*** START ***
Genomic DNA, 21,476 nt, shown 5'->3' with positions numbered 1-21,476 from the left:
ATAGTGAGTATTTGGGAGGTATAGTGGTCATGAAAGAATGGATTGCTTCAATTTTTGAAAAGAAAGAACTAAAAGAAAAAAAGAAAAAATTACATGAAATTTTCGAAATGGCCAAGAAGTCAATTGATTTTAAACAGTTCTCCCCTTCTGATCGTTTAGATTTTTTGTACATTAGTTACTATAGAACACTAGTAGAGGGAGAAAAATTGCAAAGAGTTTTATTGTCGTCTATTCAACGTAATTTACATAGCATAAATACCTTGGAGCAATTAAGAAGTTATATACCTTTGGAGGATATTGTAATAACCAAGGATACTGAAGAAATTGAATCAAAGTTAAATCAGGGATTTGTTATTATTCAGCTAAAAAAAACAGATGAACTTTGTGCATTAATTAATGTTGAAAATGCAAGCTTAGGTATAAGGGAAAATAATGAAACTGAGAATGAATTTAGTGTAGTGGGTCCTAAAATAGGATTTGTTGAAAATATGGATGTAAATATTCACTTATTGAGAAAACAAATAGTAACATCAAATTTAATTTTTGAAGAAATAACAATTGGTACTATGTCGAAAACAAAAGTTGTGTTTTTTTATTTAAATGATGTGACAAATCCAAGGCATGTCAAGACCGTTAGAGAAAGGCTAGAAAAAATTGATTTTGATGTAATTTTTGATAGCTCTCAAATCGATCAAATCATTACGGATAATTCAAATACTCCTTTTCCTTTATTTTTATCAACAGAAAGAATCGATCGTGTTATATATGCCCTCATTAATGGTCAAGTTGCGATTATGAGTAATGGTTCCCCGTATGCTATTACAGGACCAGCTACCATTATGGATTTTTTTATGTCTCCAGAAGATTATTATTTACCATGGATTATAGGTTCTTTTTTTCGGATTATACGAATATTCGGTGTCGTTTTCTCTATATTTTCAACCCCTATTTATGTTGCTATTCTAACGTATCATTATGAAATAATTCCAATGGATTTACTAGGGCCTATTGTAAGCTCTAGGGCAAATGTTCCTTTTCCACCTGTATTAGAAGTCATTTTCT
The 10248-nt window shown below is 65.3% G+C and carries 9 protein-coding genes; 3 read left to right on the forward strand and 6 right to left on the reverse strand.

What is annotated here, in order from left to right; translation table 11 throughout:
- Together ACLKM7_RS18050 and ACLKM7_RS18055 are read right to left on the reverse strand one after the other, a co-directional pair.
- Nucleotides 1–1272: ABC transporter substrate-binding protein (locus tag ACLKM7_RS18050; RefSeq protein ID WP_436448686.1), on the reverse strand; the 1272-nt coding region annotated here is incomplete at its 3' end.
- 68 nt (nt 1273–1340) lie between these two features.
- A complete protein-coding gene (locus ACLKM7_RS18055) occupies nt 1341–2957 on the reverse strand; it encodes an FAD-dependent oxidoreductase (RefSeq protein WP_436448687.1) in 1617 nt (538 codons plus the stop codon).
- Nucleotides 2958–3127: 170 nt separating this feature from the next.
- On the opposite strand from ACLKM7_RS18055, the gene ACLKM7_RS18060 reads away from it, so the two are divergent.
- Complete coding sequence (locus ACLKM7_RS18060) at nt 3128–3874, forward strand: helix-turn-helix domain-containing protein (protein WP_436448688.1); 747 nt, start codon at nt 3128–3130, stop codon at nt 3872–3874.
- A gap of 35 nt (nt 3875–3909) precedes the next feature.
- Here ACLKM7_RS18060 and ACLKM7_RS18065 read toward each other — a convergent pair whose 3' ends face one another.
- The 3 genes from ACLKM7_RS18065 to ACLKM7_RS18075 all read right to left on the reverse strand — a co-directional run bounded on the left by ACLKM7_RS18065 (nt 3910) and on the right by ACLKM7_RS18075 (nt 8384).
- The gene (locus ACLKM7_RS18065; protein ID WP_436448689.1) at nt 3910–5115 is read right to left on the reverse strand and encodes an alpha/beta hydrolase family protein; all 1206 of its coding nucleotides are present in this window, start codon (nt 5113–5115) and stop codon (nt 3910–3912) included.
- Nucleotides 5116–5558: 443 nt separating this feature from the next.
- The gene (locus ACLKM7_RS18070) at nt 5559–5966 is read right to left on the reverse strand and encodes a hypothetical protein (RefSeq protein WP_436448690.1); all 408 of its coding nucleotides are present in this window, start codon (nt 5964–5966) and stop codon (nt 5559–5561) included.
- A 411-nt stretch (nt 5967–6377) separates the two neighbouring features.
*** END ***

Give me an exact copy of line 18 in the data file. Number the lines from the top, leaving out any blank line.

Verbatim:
- A 411-nt stretch (nt 5967–6377) separates the two neighbouring features.